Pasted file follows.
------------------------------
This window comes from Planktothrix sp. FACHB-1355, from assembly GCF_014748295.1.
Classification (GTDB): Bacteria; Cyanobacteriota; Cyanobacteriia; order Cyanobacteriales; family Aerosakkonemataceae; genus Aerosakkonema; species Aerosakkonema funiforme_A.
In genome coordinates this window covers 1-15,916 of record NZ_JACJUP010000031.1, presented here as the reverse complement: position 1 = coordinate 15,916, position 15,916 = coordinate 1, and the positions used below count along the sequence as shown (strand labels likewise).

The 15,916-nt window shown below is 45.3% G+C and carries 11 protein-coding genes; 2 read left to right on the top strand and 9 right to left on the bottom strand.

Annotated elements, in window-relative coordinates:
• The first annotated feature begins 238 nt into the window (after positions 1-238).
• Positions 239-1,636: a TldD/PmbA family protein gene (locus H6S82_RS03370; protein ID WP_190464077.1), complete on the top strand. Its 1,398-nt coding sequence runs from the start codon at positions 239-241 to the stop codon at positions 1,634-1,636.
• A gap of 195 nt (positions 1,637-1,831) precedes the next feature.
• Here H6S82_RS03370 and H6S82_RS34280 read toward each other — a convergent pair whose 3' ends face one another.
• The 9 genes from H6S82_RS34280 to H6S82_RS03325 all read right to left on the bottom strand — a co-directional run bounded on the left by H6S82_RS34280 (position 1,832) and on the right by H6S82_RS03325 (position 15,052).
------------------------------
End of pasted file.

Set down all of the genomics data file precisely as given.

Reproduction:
This window comes from Planktothrix sp. FACHB-1355, from assembly GCF_014748295.1.
Classification (GTDB): Bacteria; Cyanobacteriota; Cyanobacteriia; order Cyanobacteriales; family Aerosakkonemataceae; genus Aerosakkonema; species Aerosakkonema funiforme_A.
In genome coordinates this window covers 1-15,916 of record NZ_JACJUP010000031.1, presented here as the reverse complement: position 1 = coordinate 15,916, position 15,916 = coordinate 1, and the positions used below count along the sequence as shown (strand labels likewise).

The 15,916-nt window shown below is 45.3% G+C and carries 11 protein-coding genes; 2 read left to right on the top strand and 9 right to left on the bottom strand.

Annotated elements, in window-relative coordinates:
• The first annotated feature begins 238 nt into the window (after positions 1-238).
• Positions 239-1,636: a TldD/PmbA family protein gene (locus H6S82_RS03370; protein ID WP_190464077.1), complete on the top strand. Its 1,398-nt coding sequence runs from the start codon at positions 239-241 to the stop codon at positions 1,634-1,636.
• A gap of 195 nt (positions 1,637-1,831) precedes the next feature.
• Here H6S82_RS03370 and H6S82_RS34280 read toward each other — a convergent pair whose 3' ends face one another.
• The 9 genes from H6S82_RS34280 to H6S82_RS03325 all read right to left on the bottom strand — a co-directional run bounded on the left by H6S82_RS34280 (position 1,832) and on the right by H6S82_RS03325 (position 15,052).